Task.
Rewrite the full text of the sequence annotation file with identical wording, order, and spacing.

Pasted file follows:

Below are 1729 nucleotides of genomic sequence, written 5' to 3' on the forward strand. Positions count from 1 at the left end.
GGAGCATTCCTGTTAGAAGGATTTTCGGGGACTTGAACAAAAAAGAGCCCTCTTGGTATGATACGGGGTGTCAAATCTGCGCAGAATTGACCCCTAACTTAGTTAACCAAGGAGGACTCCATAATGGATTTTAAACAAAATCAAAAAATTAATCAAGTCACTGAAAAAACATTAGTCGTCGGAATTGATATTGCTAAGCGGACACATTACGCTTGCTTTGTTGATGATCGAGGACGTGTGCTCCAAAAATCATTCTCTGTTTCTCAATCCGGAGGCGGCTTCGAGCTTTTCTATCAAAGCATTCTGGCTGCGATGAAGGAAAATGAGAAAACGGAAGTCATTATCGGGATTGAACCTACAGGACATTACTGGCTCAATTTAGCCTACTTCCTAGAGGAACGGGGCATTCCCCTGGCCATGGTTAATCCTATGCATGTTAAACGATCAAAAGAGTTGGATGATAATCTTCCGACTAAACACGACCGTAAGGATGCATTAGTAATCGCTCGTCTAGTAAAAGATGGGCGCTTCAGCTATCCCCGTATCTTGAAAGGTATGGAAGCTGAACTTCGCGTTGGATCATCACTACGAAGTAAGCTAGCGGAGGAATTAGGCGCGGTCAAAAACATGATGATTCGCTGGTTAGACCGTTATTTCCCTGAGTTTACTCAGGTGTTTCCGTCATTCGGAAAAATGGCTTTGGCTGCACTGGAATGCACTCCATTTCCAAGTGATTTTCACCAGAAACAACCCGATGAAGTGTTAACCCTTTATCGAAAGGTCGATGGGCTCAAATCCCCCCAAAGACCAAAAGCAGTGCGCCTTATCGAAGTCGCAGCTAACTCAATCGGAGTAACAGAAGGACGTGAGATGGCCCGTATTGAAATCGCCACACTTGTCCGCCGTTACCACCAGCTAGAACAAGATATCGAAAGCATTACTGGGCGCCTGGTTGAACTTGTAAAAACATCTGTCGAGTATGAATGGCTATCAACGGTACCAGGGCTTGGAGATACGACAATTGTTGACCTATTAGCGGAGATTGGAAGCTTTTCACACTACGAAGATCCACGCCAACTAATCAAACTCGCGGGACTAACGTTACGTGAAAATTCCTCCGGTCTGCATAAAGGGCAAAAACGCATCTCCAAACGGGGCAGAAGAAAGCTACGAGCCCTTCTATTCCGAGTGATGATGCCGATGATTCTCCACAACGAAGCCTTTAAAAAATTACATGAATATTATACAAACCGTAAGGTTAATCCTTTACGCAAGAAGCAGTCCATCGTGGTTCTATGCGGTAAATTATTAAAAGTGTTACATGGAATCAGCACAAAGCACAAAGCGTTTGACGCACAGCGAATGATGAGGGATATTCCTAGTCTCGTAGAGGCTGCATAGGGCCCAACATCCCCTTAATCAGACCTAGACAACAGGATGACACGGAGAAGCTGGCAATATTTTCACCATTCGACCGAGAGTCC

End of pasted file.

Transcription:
Below are 1729 nucleotides of genomic sequence, written 5' to 3' on the forward strand. Positions count from 1 at the left end.
GGAGCATTCCTGTTAGAAGGATTTTCGGGGACTTGAACAAAAAAGAGCCCTCTTGGTATGATACGGGGTGTCAAATCTGCGCAGAATTGACCCCTAACTTAGTTAACCAAGGAGGACTCCATAATGGATTTTAAACAAAATCAAAAAATTAATCAAGTCACTGAAAAAACATTAGTCGTCGGAATTGATATTGCTAAGCGGACACATTACGCTTGCTTTGTTGATGATCGAGGACGTGTGCTCCAAAAATCATTCTCTGTTTCTCAATCCGGAGGCGGCTTCGAGCTTTTCTATCAAAGCATTCTGGCTGCGATGAAGGAAAATGAGAAAACGGAAGTCATTATCGGGATTGAACCTACAGGACATTACTGGCTCAATTTAGCCTACTTCCTAGAGGAACGGGGCATTCCCCTGGCCATGGTTAATCCTATGCATGTTAAACGATCAAAAGAGTTGGATGATAATCTTCCGACTAAACACGACCGTAAGGATGCATTAGTAATCGCTCGTCTAGTAAAAGATGGGCGCTTCAGCTATCCCCGTATCTTGAAAGGTATGGAAGCTGAACTTCGCGTTGGATCATCACTACGAAGTAAGCTAGCGGAGGAATTAGGCGCGGTCAAAAACATGATGATTCGCTGGTTAGACCGTTATTTCCCTGAGTTTACTCAGGTGTTTCCGTCATTCGGAAAAATGGCTTTGGCTGCACTGGAATGCACTCCATTTCCAAGTGATTTTCACCAGAAACAACCCGATGAAGTGTTAACCCTTTATCGAAAGGTCGATGGGCTCAAATCCCCCCAAAGACCAAAAGCAGTGCGCCTTATCGAAGTCGCAGCTAACTCAATCGGAGTAACAGAAGGACGTGAGATGGCCCGTATTGAAATCGCCACACTTGTCCGCCGTTACCACCAGCTAGAACAAGATATCGAAAGCATTACTGGGCGCCTGGTTGAACTTGTAAAAACATCTGTCGAGTATGAATGGCTATCAACGGTACCAGGGCTTGGAGATACGACAATTGTTGACCTATTAGCGGAGATTGGAAGCTTTTCACACTACGAAGATCCACGCCAACTAATCAAACTCGCGGGACTAACGTTACGTGAAAATTCCTCCGGTCTGCATAAAGGGCAAAAACGCATCTCCAAACGGGGCAGAAGAAAGCTACGAGCCCTTCTATTCCGAGTGATGATGCCGATGATTCTCCACAACGAAGCCTTTAAAAAATTACATGAATATTATACAAACCGTAAGGTTAATCCTTTACGCAAGAAGCAGTCCATCGTGGTTCTATGCGGTAAATTATTAAAAGTGTTACATGGAATCAGCACAAAGCACAAAGCGTTTGACGCACAGCGAATGATGAGGGATATTCCTAGTCTCGTAGAGGCTGCATAGGGCCCAACATCCCCTTAATCAGACCTAGACAACAGGATGACACGGAGAAGCTGGCAATATTTTCACCATTCGACCGAGAGTCC